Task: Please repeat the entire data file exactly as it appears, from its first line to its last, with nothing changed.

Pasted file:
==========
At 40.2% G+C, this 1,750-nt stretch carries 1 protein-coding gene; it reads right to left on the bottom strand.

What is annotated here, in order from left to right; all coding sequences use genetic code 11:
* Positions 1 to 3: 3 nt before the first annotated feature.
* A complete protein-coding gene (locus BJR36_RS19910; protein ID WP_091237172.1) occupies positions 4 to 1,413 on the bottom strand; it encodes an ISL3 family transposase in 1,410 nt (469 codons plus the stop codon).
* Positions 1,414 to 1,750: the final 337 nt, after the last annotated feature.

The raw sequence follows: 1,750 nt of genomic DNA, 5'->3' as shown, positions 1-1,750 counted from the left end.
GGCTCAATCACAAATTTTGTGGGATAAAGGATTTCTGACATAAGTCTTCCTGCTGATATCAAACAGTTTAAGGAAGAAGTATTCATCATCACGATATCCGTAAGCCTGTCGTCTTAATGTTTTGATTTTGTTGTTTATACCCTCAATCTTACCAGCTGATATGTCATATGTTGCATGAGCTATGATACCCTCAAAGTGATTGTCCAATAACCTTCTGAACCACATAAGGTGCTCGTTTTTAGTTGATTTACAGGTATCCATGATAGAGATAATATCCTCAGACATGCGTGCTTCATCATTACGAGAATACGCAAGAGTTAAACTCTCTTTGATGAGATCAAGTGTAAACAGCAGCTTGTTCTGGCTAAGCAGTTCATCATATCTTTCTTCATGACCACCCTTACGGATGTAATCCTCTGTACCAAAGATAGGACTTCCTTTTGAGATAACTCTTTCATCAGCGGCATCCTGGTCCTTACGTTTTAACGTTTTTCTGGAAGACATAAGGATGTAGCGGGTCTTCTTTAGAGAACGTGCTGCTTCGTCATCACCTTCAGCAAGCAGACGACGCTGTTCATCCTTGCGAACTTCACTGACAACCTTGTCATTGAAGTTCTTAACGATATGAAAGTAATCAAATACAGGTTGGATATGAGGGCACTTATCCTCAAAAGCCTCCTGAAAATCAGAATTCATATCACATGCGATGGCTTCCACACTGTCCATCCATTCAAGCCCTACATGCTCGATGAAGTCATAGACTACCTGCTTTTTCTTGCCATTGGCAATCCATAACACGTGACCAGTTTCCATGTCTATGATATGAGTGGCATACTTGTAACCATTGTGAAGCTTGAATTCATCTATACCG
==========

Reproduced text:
At 40.2% G+C, this 1,750-nt stretch carries 1 protein-coding gene; it reads right to left on the bottom strand.

What is annotated here, in order from left to right; all coding sequences use genetic code 11:
* Positions 1 to 3: 3 nt before the first annotated feature.
* A complete protein-coding gene (locus BJR36_RS19910; protein ID WP_091237172.1) occupies positions 4 to 1,413 on the bottom strand; it encodes an ISL3 family transposase in 1,410 nt (469 codons plus the stop codon).
* Positions 1,414 to 1,750: the final 337 nt, after the last annotated feature.

The raw sequence follows: 1,750 nt of genomic DNA, 5'->3' as shown, positions 1-1,750 counted from the left end.
GGCTCAATCACAAATTTTGTGGGATAAAGGATTTCTGACATAAGTCTTCCTGCTGATATCAAACAGTTTAAGGAAGAAGTATTCATCATCACGATATCCGTAAGCCTGTCGTCTTAATGTTTTGATTTTGTTGTTTATACCCTCAATCTTACCAGCTGATATGTCATATGTTGCATGAGCTATGATACCCTCAAAGTGATTGTCCAATAACCTTCTGAACCACATAAGGTGCTCGTTTTTAGTTGATTTACAGGTATCCATGATAGAGATAATATCCTCAGACATGCGTGCTTCATCATTACGAGAATACGCAAGAGTTAAACTCTCTTTGATGAGATCAAGTGTAAACAGCAGCTTGTTCTGGCTAAGCAGTTCATCATATCTTTCTTCATGACCACCCTTACGGATGTAATCCTCTGTACCAAAGATAGGACTTCCTTTTGAGATAACTCTTTCATCAGCGGCATCCTGGTCCTTACGTTTTAACGTTTTTCTGGAAGACATAAGGATGTAGCGGGTCTTCTTTAGAGAACGTGCTGCTTCGTCATCACCTTCAGCAAGCAGACGACGCTGTTCATCCTTGCGAACTTCACTGACAACCTTGTCATTGAAGTTCTTAACGATATGAAAGTAATCAAATACAGGTTGGATATGAGGGCACTTATCCTCAAAAGCCTCCTGAAAATCAGAATTCATATCACATGCGATGGCTTCCACACTGTCCATCCATTCAAGCCCTACATGCTCGATGAAGTCATAGACTACCTGCTTTTTCTTGCCATTGGCAATCCATAACACGTGACCAGTTTCCATGTCTATGATATGAGTGGCATACTTGTAACCATTGTGAAGCTTGAATTCATCTATACCG